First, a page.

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Comfort Food: Grits Recipes


comfort food stone-ground grits recipes on

Comfort Food: Grits Recipes

I love grits. I wrote a book about grits. I am a Grits Missionary. Grits are ground corn, and like many porridges, the ultimate comfort food. The difference is the kind of grit. If the only grits you have ever had came out of a paper packet and were cooked in a microwave with a coffee cup of water, of course you don’t like grits! Heal thyself with a bowl of good grits, real grits, grits with soul. The key to finding comfort and salvation in a bowl of grits is simple: use whole grain grits that taste like corn; use plenty of liquid to ensure the grains cook until they are smooth; and lastly, slowly cook grits for a long period of time to entice the natural starch from the grains so that they are rich and creamy.  

DSCN0110I’m home in Evans, GA visiting my mother and sister this week. I also taped an episode with my friend Vera Stewart of her cooking show VeryVera that will air March 21 on NBC26. It just so happens that Mama is feeling a bit under the weather. It’s nothing terribly serious, but it’s still my mama and it’s still worrisome. Fast forward to the above mentioned bowl of comfort. My mama has a bowl of cheese and bacon grits every morning for breakfast, pretty much every single morning. This is where I found my love for grits.

comfort food stone-ground grits recipes on

Grits and cornmeal are ground from “dent” corn, a type of corn with low sugar content and a soft, starchy center. It gets its name from the slight dent in the center of the end of the kernel. Although grits and polenta are very similar, Flint corn is the type of corn used for polenta in Italy and gets its name from being “hard as flint.” You can imagine how much I love it when a Food Snob says to me, “I don’t like grits, I only like polenta.”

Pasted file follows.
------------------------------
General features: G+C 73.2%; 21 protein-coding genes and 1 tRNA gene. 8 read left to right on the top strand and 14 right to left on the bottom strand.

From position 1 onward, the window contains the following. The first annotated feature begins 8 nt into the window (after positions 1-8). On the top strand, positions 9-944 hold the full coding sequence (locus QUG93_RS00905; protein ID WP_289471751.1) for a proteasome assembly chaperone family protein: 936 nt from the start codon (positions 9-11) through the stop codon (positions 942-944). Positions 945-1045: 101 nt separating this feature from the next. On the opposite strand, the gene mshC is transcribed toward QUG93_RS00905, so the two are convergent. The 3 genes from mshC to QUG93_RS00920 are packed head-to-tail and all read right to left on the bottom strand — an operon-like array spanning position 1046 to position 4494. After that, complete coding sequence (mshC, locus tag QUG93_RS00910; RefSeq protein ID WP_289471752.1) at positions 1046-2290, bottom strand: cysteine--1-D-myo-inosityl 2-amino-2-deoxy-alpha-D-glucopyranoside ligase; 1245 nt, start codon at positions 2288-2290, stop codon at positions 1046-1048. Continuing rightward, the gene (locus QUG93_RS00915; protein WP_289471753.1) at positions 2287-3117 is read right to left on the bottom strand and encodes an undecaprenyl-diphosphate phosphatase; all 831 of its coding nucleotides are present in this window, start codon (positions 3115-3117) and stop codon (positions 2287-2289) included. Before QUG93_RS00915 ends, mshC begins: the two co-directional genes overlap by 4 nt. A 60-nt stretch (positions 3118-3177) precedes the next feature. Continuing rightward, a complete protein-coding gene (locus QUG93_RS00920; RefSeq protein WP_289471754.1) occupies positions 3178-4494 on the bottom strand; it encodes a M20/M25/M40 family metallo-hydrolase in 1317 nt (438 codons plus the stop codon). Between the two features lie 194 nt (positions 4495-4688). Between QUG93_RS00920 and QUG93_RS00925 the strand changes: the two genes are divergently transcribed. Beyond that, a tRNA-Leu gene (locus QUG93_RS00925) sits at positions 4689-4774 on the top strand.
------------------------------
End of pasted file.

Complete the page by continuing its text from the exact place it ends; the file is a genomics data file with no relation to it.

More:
I guess she likes a to-mah-toe more than she likes to-may-toes, too.

Regardless of being made two types of corn, grits and polenta are almost universally interchangeable. White dent corn produces white grits and yellow dent corn produces yellow grits. (The heirloom red kernels called “Bloody Butcher” seen in the bowl at the top produce yellow grits with red flecks.) Grits are further defined by how they are prepared and ground. There are hominy grits, stone-ground grits, and various grades of commercially ground grits.

  • Hominy is made from corn kernels soaked in an alkaline solution of water and lye to remove the kernel’s outer hull. When hominy is dried and coarsely ground, the result is hominy grits.
  • Stone-ground grits are made from dried whole corn kernels ground between two stones, just as it has been for centuries, which guarantees their corn flavor. The same stone-ground corn can vary in flavor depending on the size of the grind. Stone-ground grits are whole grain, more perishable, and should be refrigerated or frozen. They must also be simmered very slowly for 45 minutes to an hour to coax out their  creamy, comforting texture.
  • In commercially ground grits, the germ and hull are removed to improve the product’s shelf life. Instant grits have the germ and hulls removed and are cooked then the paste is spread in large sheets. They are then dried and reground. They are virtually a pot of starch with no flavor.

What to buy? Check out McEwen and Sons, Anson Mills, Riverview Farms, Red Mule Grits, and Hoppin Johns just to name a few. And, if you don’t have access to whole grain stone-ground grits without ordering online, try Bob’s Red Mill, available in many mainstream and specialty grocery stores.